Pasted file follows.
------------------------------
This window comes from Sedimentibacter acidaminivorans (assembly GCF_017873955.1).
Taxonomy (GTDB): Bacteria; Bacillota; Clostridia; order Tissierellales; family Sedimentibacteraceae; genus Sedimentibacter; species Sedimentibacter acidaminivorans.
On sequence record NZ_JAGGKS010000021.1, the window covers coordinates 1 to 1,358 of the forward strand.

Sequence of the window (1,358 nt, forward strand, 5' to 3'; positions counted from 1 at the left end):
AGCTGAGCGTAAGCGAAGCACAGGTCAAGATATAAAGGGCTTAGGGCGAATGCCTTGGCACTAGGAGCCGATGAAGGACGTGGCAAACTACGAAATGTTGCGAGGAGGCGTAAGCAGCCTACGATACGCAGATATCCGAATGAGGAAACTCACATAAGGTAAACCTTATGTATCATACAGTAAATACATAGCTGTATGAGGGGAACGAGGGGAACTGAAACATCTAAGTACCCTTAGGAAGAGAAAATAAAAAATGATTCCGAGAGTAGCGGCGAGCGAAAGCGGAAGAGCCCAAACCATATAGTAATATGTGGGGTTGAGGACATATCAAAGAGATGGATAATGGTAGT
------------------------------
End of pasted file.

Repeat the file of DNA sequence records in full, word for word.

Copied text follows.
This window comes from Sedimentibacter acidaminivorans (assembly GCF_017873955.1).
Taxonomy (GTDB): Bacteria; Bacillota; Clostridia; order Tissierellales; family Sedimentibacteraceae; genus Sedimentibacter; species Sedimentibacter acidaminivorans.
On sequence record NZ_JAGGKS010000021.1, the window covers coordinates 1 to 1,358 of the forward strand.

Sequence of the window (1,358 nt, forward strand, 5' to 3'; positions counted from 1 at the left end):
AGCTGAGCGTAAGCGAAGCACAGGTCAAGATATAAAGGGCTTAGGGCGAATGCCTTGGCACTAGGAGCCGATGAAGGACGTGGCAAACTACGAAATGTTGCGAGGAGGCGTAAGCAGCCTACGATACGCAGATATCCGAATGAGGAAACTCACATAAGGTAAACCTTATGTATCATACAGTAAATACATAGCTGTATGAGGGGAACGAGGGGAACTGAAACATCTAAGTACCCTTAGGAAGAGAAAATAAAAAATGATTCCGAGAGTAGCGGCGAGCGAAAGCGGAAGAGCCCAAACCATATAGTAATATGTGGGGTTGAGGACATATCAAAGAGATGGATAATGGTAGT